Modesty, patience and a genuine interest in ordinary people, honed from his 27 years in prison made him unique, as did his relentless honesty and upholding of principles of human rights. It was these ideals that placed him in prison in the first place, after he refused to bow to apartheid.
Having met Nelson Mandela soon after his release from prison on his first visit to Paris, when I was at the OECD from 1988 to 1992, it was a dream come true to be invited to join his government as the CEO of the state-owned Development Bank of Southern Africa, which became the most significant provider of municipal and infrastructure finance in southern Africa. It was a privilege to be intimately involved in discussions on economic policy and to accompany President Mandela on numerous state visits, including to France and the UK, and to engage on his behalf in other activities, such as taking the financial lead for South Africa’s Olympic Bid. South Africa did not win the bid, but as with the decisions to host the rugby and football World Cups, Mandela understood that beyond the essential economic benefits, the widely shared love of sport could heal the wounds of a racially divided nation seeking to overcome the legacy of apartheid.
President Mandela was an extraordinary listener, with the razor sharp mind of a top trial lawyer delving into every detail of an issue until he had mastered it. Once this was the case, he had a remarkable ability to retain facts and conversations. So, for example, in a conversation he was keen to drill down with me into the significance of savings and interest rates and then years later repeated the arguments in response to a media question. Under President Mandela’s leadership, the ruling African National Congress party transformed its economic policies to allow for the full integration of South Africa into the global economy and the establishment of sustainable macroeconomic policy. The economy reduced protectionism that had been reinforced by apartheid sanctions and high tariff walls and became the driver of economic growth in the Southern Africa region, as well as a leading member of the reinvigorated African growth strategy and a key member of the BRICS.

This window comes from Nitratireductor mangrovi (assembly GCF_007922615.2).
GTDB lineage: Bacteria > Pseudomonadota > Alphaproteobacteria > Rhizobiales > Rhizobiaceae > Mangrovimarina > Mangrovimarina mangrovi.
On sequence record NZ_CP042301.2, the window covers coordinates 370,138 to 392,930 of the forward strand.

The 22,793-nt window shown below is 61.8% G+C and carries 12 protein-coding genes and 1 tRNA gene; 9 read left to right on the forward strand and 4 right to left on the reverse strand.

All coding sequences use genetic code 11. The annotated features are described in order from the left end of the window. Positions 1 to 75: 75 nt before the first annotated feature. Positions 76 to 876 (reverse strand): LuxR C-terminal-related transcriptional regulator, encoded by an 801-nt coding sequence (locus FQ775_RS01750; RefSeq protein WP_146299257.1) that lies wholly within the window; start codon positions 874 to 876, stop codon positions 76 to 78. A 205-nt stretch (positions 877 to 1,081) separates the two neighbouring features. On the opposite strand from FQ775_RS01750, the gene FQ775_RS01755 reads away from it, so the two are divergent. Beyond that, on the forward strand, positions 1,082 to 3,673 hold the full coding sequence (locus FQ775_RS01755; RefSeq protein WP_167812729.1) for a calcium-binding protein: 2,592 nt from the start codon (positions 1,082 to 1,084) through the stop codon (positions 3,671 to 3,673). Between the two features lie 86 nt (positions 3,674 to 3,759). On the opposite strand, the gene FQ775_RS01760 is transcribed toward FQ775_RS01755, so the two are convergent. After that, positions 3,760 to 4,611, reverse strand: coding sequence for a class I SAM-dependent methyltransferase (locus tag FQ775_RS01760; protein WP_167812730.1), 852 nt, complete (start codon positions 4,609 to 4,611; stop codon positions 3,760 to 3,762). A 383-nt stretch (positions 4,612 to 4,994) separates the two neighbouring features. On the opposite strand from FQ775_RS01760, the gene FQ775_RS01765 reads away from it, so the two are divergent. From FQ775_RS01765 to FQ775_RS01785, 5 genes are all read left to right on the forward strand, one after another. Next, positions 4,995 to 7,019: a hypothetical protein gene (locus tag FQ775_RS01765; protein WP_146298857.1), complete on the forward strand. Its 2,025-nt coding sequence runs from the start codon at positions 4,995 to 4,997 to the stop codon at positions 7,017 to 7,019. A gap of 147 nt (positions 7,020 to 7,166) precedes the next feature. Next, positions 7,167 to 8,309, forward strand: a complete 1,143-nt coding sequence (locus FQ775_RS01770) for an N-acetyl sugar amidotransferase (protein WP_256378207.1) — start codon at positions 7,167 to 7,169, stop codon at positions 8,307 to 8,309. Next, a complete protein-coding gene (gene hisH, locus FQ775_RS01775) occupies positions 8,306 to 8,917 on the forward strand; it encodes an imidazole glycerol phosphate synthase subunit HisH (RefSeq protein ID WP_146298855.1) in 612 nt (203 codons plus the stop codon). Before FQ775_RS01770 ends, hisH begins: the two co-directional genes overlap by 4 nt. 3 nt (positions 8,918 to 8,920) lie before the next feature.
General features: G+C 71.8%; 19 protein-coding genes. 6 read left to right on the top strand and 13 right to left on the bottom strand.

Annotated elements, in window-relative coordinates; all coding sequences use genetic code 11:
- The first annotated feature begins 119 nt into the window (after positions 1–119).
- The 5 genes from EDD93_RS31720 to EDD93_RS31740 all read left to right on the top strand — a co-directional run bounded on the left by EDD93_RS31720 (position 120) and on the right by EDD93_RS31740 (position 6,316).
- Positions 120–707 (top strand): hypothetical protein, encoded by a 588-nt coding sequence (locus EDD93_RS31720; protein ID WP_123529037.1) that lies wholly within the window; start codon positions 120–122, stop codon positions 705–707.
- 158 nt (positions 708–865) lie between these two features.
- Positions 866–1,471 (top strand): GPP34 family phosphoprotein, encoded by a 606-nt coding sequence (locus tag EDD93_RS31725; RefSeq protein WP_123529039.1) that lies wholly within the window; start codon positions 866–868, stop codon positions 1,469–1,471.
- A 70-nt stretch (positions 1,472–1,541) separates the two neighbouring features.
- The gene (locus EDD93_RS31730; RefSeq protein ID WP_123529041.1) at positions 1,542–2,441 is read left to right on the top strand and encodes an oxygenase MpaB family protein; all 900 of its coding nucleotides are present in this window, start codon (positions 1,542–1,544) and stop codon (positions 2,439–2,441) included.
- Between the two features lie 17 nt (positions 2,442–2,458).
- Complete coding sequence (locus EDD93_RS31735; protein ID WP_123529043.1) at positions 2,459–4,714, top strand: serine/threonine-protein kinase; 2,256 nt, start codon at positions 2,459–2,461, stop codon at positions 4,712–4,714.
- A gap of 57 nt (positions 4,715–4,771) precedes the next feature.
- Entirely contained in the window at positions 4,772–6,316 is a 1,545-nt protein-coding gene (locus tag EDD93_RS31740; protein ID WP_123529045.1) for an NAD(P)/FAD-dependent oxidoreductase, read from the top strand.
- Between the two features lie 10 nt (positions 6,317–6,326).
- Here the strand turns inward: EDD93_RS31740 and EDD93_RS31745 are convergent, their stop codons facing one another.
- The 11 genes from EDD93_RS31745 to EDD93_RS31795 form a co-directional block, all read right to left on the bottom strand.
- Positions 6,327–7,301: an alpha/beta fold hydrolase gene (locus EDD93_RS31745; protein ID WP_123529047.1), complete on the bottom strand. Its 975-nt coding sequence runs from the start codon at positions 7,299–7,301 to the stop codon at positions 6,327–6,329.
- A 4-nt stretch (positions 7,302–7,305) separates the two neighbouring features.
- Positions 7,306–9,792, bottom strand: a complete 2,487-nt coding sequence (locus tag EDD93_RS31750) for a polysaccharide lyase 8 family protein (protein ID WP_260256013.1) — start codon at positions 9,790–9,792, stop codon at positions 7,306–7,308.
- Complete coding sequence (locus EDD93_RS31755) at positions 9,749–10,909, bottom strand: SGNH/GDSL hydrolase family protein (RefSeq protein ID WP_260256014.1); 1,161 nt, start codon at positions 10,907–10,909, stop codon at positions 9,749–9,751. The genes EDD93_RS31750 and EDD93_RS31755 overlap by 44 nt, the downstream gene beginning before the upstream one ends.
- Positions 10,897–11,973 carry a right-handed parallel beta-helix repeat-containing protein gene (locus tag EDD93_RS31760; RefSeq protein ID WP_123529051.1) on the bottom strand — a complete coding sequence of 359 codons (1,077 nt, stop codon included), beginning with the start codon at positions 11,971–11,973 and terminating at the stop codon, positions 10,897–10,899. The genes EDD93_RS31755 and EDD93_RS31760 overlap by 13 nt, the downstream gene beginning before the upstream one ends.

While having a finely tuned understanding of politics and an encyclopaedic knowledge, Mandela was a great leveller, making a point of calling all Presidents (and even royalty) by their first names, and invariably flummoxing security by heading into the kitchens to thank the chefs or into the offices to thank a secretary. His charisma and natural ability meant that everyone–including Queen Elizabeth and Presidents Bill Clinton and Jacques Chirac–felt humbled in his presence.
He was a towering personality with a beautiful mind, who endured too much. The world badly needs great leaders. The tragedy of Mandela’s passing is that it underlines the rarity of his extraordinary combination of courage, commitment, charisma, intelligence, self-sacrifice and, rarest of all, wisdom.
Nelson Mandela, president of South Africa from 1994 to 1999, was born in Mvezo, South Africa, on 18 July 1918, and died in Johannesburg, South Africa, on 5 December 2013, aged 95.
*Ian Goldin worked at the OECD from 1988 to 1992
See also: OECD saddened by the passing of Nelson Mandela: Remains committed to his legacy, by OECD Secretary-General Angel Gurría
©OECD Observer, Issue No 297, Q4, 5 December 2013